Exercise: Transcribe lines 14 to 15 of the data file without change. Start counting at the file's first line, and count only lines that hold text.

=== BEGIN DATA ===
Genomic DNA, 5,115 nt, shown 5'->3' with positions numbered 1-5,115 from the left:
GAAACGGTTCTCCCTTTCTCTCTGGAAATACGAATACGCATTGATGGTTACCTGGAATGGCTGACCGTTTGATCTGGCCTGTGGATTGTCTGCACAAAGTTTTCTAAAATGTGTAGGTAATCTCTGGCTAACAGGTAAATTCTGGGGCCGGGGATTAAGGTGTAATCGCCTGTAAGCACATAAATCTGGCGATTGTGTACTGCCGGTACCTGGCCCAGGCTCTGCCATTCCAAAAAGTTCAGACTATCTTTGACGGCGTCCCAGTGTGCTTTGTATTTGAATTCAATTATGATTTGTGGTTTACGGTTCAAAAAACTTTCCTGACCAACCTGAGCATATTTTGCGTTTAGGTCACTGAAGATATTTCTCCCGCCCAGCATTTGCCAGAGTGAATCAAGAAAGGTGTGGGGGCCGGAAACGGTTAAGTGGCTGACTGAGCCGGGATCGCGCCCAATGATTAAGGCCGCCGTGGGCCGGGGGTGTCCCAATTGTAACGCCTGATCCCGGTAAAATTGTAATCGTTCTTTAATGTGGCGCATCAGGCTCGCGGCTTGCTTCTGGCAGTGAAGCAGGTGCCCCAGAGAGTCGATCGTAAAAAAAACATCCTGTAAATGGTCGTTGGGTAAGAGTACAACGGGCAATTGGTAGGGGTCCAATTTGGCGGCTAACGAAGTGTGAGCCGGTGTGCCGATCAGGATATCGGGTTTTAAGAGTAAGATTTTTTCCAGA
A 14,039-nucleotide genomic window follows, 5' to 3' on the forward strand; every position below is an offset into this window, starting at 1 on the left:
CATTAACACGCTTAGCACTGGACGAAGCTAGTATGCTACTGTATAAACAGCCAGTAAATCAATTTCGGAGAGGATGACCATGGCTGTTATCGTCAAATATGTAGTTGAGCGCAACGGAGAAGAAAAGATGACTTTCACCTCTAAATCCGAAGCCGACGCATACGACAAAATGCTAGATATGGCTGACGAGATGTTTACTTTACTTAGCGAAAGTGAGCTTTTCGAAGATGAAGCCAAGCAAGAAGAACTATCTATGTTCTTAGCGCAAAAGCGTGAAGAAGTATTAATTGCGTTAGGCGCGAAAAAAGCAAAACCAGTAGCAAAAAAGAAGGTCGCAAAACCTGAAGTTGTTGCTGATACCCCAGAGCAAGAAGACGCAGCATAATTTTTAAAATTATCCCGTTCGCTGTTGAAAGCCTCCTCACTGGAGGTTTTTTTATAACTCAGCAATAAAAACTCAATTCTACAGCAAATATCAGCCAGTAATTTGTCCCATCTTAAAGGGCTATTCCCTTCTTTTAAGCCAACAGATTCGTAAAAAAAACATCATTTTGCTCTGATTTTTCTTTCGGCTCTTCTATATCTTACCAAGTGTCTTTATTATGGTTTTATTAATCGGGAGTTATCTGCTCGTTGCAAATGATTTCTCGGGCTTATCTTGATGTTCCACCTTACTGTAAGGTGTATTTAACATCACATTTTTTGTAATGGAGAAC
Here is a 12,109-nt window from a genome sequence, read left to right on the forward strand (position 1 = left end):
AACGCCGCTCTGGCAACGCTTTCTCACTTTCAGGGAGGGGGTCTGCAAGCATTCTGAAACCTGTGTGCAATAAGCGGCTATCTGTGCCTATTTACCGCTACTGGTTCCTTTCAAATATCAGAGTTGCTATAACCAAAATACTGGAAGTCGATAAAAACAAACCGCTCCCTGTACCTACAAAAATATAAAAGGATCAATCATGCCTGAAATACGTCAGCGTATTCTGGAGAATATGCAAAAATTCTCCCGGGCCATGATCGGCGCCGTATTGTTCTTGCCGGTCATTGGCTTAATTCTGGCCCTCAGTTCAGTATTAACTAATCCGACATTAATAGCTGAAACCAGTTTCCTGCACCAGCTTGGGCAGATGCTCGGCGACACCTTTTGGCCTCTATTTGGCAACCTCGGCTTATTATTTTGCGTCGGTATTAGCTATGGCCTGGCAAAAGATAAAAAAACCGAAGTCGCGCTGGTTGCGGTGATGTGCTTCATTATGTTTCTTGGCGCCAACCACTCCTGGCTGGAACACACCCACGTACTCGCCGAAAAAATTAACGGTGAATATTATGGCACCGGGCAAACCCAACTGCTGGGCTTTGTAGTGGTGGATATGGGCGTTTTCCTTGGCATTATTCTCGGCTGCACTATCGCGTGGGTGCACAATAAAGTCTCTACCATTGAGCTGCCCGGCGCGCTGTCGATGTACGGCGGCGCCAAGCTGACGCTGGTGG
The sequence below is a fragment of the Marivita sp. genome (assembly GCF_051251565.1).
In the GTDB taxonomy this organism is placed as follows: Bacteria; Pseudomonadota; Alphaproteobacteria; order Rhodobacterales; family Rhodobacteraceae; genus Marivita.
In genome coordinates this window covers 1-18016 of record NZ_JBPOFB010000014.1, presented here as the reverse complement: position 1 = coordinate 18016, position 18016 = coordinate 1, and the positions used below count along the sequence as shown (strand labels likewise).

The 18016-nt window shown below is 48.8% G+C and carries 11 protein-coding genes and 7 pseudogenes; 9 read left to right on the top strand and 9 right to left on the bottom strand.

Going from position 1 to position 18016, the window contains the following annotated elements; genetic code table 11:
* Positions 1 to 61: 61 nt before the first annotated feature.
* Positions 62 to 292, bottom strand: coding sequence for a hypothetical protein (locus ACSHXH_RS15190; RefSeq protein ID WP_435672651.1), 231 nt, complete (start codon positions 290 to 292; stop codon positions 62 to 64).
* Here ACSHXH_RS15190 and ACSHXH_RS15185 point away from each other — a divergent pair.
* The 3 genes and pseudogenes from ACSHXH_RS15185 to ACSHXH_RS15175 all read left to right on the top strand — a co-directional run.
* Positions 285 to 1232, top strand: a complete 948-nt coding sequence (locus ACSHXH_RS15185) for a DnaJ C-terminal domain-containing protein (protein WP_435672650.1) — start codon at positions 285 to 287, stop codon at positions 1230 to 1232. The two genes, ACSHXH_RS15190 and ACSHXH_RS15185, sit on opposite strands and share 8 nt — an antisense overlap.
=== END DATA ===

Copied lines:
* Here ACSHXH_RS15190 and ACSHXH_RS15185 point away from each other — a divergent pair.
* The 3 genes and pseudogenes from ACSHXH_RS15185 to ACSHXH_RS15175 all read left to right on the top strand — a co-directional run.